This statement of the position in the form of question and answer is not simply a theoretical statement to be proved in experience at a later date. The questions have been put before and the answers are on record. Who were the greatest recruiting agents in the heyday of trade union recruiting during the war years and immediately afterwards, other than the shop stewards? Who overcame the divisions and antagonisms of the unions in the factories more effectively than the shop stewards through their workshop committees? While it is beyond dispute that they were responsible for bringing the whole question of the ways and means of execising control in industry to the forefront of trade union experience.
On all these questions, therefore, there is a vast amount of experience from which we can draw. It is true that unemployment is still with us, but it is beyond question that against unemployment as a factor retarding the efforts to create workshop and factory committees can be set a number of advantages hitherto absent. There is no question of an unofficial shop stewards movement competing with the union apparatus. The circumstances which fully justified such a movement during the war are non-existent to-day. The unions are not tied to the State as they were then, but are free to function as instruments of the workers’ struggle.
They are not only free to struggle, but possess a greater degree of centralisation and co-ordination of activities than at any previous time. The leading features of this process having been mentioned there is no need for me to emphasise them further. It is sufficient to say that the position of the General Council of the Trades Union Congress in relation to the Unemployed Workers’ Committees and the Trades Councils places the whole trade union movement in an exceedingly favourable position to carry out the decision of the Scarborough Congress.
I propose, therefore, to outline, on the basis of my own experience in the shop stewards movement, how I think the Congress decision can be effectively applied. The initiative should come from the General Council of the T.U.C. and its sub-committee of Trades Councils. Not that these bodies are the only people concerned, but they are in a position to prevent sporadic and sectional efforts which would simply break themselves against victimisation. Both need, of course, the complete co-operation of the trade union executives, and this ought not to be difficult to obtain if they are at all intent upon defending their own interests.
To illustrate this permit me to recall the manner in which we overcame this phase of the problem in 1916. At that time I was a member of the A.S.E. District Committee in Sheffield. It was through this committee that the first move was made, paving the way to the workshop and factory committees in that district. The A.S.E. constitution at that time provided for shop stewards, but there were very few actually functioning. The District Committee decided on an attempt to alter this state of affairs. An agitation was begun in the branches of the union which rapidly spread to other unions. This was followed by a complete registration of the members as to the place of occupation. This was done through the branches.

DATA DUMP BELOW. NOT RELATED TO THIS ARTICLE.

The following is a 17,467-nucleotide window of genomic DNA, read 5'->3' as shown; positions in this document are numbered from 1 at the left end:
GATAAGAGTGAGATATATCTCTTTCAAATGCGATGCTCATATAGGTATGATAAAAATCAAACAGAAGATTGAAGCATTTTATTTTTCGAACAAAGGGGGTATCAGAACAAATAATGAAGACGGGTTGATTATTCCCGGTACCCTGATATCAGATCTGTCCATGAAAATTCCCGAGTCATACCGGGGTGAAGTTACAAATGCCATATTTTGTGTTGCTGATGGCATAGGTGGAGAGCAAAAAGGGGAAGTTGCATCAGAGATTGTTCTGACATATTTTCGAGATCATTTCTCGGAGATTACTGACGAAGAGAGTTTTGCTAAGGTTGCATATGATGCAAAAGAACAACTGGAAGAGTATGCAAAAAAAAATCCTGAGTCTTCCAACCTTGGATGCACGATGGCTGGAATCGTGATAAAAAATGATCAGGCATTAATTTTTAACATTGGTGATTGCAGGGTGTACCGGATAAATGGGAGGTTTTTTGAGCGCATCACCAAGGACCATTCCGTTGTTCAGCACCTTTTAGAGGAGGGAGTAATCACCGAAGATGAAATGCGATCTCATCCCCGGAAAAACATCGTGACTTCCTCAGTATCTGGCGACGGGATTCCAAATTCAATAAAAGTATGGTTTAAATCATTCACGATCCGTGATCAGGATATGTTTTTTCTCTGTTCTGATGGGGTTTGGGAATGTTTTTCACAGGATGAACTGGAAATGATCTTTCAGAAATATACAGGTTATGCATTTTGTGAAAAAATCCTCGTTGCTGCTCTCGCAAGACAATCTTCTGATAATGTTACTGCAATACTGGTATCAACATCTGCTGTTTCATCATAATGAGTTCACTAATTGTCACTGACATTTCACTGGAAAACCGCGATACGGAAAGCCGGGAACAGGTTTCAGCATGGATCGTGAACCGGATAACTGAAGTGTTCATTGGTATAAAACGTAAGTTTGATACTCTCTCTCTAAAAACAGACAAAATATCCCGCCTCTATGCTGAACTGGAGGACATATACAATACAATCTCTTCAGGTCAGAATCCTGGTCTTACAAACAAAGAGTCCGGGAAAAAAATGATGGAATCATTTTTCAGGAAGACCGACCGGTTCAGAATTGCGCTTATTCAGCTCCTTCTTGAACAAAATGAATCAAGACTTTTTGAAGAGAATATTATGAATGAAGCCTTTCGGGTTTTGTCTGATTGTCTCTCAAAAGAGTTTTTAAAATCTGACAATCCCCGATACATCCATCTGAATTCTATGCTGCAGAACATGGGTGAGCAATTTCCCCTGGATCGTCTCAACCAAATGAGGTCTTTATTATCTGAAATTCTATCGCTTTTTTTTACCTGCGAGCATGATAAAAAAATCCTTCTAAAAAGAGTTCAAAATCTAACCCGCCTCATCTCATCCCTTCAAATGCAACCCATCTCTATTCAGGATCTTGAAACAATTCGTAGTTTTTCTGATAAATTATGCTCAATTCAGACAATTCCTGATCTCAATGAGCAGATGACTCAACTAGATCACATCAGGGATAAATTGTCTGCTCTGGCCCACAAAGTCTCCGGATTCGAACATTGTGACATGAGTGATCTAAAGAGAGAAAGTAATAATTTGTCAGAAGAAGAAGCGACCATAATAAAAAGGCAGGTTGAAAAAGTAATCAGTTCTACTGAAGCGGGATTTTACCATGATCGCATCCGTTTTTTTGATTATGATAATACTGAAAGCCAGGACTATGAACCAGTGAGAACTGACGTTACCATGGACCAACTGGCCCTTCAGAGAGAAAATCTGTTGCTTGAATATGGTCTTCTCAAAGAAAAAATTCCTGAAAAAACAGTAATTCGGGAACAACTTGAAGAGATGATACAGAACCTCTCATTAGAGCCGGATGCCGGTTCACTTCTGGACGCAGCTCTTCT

Meanwhile a set of instructions to shop stewards were drafted and submitted to the Executive Committee and approved. The instructions were simple and clear. They dealt with—show of pence cards, recruiting members, reporting and dealing with grievances, and included the proposal to co-operate with other trade unions in the workshop to maintain the conditions agreed upon by the unions. It should be clearly understood that there was no question of “joint committees” for the interpretation of trade union rules, but the application of the trade union agreements.
This paved the way at once for other unions to take up the question of shop stewards in a similar way and provide for cooperation in the workshops, and the only possible form in which the co-operation could express itself was in the formation of workshop and factory committees. I think there are but few important unions that have no provision in their rules for shop stewards. or shop delegates. It should be no great task on the part of the executives of the unions to co-operate with the General Council in facilitating this process to-day.
But this is only one phase of the problem. In the case I have cited the initiative was in the hands of the District Committees of the unions and not the Trades Councils. This throws into relief at once a situation which threatens to become more confused unless immediate steps are taken by the local organs of trade unionism.
At the present moment we have not only the local centres of the unions, i.e., the District Committees, unco-ordinated, but the projected scheme of a quadruple alliance must have its local expression as well as its national. And this comes on the scene just at the time when the Trades Councils have assumed much greater prominence, and under the leadership of the General Council are awakening to a sense of their responsibilities to the struggle in industry. The moment is, therefore, opportune, even as the problem is pressing, for a clearing up of the situation.